“My quilting technique for male breast reduction was extrapolated from a facelift technique. You want a flat chest so I stitch the skin to the muscle to close off the empty space. It also helps you to guide the skin where you want it to heal.”
Although PDO threads have been used for tightening the skin of the face for many years, Mr Mark Ho-Asjoe believes that it’s their potential to be used effectively in other areas of the body that is set to be a trend in 2020.
“With the body, skin tightening has been trickier if you don’t want to go down the route of the tummy tuck, thigh lift or arm lift,” he says. “PDO body threads offer another option, especially to target the dreaded bingo wings. Even very slim, toned women will tend to develop loose, sagging skin on the arms as they get older. This is partly due to losing skin elasticity but there’s also a hormonal factor. Men just don’t tend to develop fatty deposits in this area. PDO body threads can improve the appearance of the arms significantly, without scarring, to be an exciting option. This could be a huge market as I don’t think I’ve ever met a female patient over a certain age who’s happy with their arms.”
The image of the grandmother as an old lady with a blue rinse and pearls is long gone, replaced by the ‘Glam Gran’, women who are striding into their senior years looking and feeling vibrant and confident. In line with this, Mr Karidis has seen a rise in the number of women in their 60s having facelift surgery at his London Clinic. In 2017, the average age of a facelift patient was 57 but in 2019 it had risen to 61, with his oldest facelift patient being 79. He says “Seventy is the new 50; people are healthier, active and living longer and there seems to be less guilt about wanting to look good past 60. It’s empowering.”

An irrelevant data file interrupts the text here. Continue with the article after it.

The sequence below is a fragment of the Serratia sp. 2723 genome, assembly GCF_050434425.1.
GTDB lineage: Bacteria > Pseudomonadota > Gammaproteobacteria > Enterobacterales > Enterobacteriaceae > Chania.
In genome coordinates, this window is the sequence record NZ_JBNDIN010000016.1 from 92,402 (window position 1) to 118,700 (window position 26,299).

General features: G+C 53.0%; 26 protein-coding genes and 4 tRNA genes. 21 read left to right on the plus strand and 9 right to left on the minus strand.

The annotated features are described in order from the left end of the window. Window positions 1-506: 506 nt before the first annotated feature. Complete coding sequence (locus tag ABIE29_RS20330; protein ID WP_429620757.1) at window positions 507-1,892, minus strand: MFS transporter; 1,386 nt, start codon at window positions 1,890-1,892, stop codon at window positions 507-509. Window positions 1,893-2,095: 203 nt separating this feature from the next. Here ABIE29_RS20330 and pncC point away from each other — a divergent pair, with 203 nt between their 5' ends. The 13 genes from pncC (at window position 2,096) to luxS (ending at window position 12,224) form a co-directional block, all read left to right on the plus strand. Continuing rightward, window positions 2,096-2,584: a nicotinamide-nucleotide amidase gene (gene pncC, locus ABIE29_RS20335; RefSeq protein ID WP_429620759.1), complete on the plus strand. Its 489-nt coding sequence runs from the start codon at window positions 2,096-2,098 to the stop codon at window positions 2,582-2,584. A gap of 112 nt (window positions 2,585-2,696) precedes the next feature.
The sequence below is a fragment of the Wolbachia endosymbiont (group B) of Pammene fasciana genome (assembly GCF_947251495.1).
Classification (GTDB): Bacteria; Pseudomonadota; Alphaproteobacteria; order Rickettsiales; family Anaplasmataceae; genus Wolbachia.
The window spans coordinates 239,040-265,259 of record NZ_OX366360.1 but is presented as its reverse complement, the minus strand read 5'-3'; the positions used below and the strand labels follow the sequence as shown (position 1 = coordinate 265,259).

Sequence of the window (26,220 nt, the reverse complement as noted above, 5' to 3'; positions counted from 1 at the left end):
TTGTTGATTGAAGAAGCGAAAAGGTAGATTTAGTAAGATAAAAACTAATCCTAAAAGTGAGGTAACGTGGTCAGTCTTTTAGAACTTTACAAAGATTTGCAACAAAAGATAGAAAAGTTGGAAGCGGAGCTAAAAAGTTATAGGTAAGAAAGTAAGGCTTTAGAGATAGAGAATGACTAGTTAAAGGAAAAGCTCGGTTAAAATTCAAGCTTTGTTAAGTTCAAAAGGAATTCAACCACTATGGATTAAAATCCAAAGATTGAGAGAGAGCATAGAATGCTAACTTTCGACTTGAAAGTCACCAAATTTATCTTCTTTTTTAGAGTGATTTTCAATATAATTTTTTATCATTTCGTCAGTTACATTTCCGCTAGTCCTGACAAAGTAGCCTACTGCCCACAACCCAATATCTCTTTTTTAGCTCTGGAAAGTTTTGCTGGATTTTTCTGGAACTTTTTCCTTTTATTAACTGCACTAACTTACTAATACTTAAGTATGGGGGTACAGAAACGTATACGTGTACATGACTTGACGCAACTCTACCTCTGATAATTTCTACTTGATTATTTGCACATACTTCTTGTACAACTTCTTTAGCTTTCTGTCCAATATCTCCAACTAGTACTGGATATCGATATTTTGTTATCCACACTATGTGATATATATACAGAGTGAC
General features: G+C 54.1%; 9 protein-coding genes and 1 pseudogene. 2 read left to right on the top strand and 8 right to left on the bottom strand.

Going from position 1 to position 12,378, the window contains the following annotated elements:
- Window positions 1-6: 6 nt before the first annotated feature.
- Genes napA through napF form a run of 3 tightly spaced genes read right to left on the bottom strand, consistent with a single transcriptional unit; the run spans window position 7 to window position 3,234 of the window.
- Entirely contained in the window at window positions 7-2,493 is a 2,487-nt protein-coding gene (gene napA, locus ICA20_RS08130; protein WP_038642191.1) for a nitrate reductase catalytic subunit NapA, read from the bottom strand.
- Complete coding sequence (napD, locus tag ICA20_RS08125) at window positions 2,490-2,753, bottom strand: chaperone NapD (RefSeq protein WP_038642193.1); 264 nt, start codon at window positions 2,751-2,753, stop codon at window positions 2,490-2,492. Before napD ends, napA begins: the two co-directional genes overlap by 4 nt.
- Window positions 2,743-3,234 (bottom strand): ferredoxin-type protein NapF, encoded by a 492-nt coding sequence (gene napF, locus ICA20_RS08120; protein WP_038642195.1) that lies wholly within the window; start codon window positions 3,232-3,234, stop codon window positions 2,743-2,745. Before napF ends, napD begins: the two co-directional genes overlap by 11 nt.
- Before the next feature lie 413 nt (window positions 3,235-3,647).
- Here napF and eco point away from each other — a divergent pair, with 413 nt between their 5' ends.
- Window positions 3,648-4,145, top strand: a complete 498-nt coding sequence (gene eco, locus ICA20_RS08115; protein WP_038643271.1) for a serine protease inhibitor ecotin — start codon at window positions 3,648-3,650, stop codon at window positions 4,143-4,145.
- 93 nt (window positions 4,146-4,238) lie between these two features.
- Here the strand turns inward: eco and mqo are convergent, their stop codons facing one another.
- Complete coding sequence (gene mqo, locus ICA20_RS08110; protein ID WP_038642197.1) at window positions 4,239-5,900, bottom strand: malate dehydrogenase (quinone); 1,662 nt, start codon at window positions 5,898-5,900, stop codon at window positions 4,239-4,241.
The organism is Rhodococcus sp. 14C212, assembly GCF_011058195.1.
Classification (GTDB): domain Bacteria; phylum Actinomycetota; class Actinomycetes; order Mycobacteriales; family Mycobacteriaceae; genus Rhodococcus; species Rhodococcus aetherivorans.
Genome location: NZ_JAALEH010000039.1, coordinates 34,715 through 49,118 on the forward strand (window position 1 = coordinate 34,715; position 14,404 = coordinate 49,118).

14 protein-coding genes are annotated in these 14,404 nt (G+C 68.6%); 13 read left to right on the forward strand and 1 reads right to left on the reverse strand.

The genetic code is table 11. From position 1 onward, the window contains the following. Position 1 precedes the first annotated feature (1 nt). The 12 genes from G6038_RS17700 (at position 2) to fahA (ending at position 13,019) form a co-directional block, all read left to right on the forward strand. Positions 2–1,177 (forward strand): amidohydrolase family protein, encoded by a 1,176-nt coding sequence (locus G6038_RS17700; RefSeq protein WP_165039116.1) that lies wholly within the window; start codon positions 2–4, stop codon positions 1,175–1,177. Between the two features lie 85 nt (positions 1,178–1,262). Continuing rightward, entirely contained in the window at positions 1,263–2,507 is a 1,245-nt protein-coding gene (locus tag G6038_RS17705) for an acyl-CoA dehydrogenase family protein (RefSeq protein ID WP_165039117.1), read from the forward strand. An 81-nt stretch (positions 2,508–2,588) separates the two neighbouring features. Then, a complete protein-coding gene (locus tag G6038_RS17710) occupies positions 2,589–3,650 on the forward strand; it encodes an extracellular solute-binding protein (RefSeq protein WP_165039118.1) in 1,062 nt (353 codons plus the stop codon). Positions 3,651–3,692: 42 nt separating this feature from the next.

With increased media coverage and the rise of social media, aesthetics has become truly global. However, where we once looked to America for innovations, it is now countries in the East that are leading the way in terms of trend-setting procedures, particularly in the non-surgical aesthetic field.
Mr Ho-Asjoe says, “There is a very different culture in countries like Korea, for example, where there’s no shame about having had plastic surgery. Any of the top 500 Korean film and TV stars are very open about the aesthetic work they’ve had done. We’ve already seen this influence in the rising popularity of certain treatments here. Facial slimming, achieved with botulinum toxin injected into the masseter (jaw) muscle, dermal fillers into the chin or PDO threads to reshape the lower face, are all becoming very popular in the West, but I’ve been performing treatments like these for years on Oriental patients that have a wider jawline and desire more of a V-shape. Now, we are seeing patients in the UK that want the same procedures to produce a slimmer, more youthful and tauter jawline. We are slow to adapt to new ideas in the UK, which is not a bad thing in terms of safety and testing the efficacy of new procedures, but it does make it very difficult to be a world leader if you’re not innovating.”